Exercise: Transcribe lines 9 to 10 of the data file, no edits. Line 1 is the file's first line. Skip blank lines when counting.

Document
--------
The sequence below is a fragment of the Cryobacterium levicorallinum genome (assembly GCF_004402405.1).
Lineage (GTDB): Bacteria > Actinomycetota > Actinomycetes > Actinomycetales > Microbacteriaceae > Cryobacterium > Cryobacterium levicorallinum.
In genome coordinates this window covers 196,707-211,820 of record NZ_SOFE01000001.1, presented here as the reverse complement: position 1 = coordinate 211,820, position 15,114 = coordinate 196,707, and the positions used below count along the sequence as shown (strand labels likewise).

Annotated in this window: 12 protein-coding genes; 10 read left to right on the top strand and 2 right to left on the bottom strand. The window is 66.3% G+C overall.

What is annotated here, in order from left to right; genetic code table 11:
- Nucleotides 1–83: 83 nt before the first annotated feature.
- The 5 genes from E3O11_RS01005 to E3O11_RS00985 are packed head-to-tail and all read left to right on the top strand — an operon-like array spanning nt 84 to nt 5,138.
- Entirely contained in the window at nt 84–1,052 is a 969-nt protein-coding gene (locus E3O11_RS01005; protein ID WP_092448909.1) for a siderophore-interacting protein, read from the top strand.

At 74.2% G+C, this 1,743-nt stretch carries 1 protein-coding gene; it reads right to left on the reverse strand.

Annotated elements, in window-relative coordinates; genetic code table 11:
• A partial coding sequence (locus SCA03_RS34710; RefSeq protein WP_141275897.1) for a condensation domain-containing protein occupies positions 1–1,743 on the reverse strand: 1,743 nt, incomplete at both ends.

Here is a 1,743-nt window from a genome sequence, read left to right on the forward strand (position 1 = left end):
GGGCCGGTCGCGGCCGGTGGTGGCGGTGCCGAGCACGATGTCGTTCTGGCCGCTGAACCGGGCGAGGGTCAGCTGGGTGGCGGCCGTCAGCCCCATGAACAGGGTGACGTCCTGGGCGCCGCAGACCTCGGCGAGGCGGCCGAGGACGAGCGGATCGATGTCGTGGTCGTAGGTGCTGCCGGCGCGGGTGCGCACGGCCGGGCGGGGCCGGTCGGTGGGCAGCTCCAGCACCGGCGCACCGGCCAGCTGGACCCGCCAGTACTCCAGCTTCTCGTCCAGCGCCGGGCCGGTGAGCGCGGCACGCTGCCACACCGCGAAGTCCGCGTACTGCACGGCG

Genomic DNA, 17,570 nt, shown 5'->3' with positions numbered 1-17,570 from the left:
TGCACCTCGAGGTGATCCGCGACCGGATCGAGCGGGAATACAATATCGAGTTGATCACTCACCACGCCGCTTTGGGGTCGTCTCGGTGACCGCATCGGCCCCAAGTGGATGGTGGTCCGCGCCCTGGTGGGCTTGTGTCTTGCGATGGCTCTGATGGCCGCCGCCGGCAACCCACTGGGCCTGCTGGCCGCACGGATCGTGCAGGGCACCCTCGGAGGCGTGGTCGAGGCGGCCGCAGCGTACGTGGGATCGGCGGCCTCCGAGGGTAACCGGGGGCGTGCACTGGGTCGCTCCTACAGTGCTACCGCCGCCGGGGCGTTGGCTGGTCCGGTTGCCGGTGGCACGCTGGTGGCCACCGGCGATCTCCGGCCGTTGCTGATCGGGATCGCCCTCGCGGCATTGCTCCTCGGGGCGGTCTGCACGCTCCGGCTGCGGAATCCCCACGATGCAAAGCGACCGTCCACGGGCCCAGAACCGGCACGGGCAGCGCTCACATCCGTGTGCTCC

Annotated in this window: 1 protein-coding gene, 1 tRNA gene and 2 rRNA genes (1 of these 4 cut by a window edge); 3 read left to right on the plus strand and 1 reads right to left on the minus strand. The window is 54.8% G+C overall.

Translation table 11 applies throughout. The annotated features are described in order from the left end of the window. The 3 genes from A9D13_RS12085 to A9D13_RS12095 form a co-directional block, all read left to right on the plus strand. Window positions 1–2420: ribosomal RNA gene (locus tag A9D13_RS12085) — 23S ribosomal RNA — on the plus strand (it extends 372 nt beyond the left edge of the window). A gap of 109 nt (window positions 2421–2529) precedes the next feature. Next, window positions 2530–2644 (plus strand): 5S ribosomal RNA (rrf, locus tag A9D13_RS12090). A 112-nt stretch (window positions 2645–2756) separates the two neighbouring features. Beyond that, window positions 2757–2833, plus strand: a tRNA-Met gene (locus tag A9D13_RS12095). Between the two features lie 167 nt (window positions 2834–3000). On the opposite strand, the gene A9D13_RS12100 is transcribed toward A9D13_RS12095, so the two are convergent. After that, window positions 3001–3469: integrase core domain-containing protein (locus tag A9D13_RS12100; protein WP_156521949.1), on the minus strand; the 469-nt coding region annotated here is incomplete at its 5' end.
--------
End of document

At 74.2% G+C, this 1,743-nt stretch carries 1 protein-coding gene; it reads right to left on the reverse strand.

Annotated elements, in window-relative coordinates; genetic code table 11: